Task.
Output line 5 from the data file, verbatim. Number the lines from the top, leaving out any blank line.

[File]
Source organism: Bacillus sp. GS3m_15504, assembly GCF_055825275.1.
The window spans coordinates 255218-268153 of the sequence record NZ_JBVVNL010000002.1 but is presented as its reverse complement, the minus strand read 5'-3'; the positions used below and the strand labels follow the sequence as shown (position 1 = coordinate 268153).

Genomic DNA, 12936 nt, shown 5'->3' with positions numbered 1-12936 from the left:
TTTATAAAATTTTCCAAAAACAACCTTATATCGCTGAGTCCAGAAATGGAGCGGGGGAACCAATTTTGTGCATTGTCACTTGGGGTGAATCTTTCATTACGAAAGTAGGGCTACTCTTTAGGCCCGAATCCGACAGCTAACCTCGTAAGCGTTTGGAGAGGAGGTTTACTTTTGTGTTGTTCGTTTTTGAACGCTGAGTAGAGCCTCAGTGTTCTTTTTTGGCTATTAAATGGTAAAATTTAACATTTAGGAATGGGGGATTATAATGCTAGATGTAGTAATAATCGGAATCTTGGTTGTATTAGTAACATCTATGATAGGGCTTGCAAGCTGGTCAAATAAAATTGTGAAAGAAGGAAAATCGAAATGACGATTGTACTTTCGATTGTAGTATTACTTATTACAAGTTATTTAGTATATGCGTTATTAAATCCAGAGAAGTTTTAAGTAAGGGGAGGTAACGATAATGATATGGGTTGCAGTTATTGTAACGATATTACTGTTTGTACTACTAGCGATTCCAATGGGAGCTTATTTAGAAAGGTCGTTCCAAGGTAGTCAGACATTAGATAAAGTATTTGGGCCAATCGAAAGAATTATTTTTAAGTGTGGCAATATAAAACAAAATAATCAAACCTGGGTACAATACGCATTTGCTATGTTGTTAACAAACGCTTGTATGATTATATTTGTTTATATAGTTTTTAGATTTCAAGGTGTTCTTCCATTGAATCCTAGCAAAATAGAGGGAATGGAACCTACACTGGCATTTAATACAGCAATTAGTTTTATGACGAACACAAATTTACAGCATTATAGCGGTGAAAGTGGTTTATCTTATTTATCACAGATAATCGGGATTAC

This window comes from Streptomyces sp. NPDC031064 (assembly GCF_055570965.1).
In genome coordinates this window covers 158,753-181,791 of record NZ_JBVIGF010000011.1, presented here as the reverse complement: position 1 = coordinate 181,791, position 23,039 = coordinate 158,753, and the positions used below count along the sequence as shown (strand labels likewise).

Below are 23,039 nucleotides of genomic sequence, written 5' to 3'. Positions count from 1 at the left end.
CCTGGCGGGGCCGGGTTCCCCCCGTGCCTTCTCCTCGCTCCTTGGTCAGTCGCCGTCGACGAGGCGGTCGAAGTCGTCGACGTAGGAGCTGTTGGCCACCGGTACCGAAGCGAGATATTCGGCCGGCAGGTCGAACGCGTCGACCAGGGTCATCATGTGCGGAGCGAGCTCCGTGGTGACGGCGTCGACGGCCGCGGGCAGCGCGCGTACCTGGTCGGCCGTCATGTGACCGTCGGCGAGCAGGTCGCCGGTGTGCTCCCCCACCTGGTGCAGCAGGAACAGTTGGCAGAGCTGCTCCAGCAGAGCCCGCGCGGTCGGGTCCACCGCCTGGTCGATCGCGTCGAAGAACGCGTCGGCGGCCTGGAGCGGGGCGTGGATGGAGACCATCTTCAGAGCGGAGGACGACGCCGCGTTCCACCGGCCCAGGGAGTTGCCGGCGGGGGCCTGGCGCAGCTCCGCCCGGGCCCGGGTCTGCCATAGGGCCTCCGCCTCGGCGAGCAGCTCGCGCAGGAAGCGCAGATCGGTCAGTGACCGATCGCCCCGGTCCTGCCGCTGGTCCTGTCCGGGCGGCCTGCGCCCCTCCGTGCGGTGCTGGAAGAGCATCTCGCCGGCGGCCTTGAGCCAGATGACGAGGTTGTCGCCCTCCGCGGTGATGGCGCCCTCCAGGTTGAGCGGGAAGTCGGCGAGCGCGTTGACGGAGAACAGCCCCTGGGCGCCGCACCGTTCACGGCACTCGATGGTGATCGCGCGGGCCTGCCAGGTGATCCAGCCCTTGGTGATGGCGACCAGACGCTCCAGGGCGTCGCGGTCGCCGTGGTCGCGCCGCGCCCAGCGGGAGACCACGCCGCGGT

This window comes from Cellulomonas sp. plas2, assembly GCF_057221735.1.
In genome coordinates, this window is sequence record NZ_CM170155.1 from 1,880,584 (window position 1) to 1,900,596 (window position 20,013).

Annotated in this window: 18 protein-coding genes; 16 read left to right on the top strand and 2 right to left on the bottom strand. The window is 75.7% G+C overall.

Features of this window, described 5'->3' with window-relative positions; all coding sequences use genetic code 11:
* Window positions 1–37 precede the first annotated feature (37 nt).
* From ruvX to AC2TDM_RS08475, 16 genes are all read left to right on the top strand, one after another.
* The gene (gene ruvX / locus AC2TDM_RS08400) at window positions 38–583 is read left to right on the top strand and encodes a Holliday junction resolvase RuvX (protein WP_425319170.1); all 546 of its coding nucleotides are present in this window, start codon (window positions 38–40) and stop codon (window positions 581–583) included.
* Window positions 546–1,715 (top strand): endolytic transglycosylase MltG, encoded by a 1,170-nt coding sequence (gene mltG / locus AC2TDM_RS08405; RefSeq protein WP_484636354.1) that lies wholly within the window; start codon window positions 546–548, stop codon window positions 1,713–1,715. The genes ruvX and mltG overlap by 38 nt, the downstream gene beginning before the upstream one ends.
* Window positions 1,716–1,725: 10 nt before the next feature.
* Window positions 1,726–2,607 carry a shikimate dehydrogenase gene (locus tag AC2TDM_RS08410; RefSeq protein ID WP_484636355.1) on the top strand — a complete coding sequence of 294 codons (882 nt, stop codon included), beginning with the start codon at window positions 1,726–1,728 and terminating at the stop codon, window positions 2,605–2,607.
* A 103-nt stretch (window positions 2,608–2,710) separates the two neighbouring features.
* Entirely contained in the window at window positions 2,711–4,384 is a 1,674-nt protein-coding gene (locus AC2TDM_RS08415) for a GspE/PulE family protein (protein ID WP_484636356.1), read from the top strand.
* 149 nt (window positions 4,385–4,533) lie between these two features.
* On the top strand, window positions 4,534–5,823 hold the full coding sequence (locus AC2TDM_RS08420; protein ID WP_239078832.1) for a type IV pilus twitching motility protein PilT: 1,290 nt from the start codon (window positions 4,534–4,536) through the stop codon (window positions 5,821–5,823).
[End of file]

This window comes from Streptomyces sp. NPDC031064 (assembly GCF_055570965.1).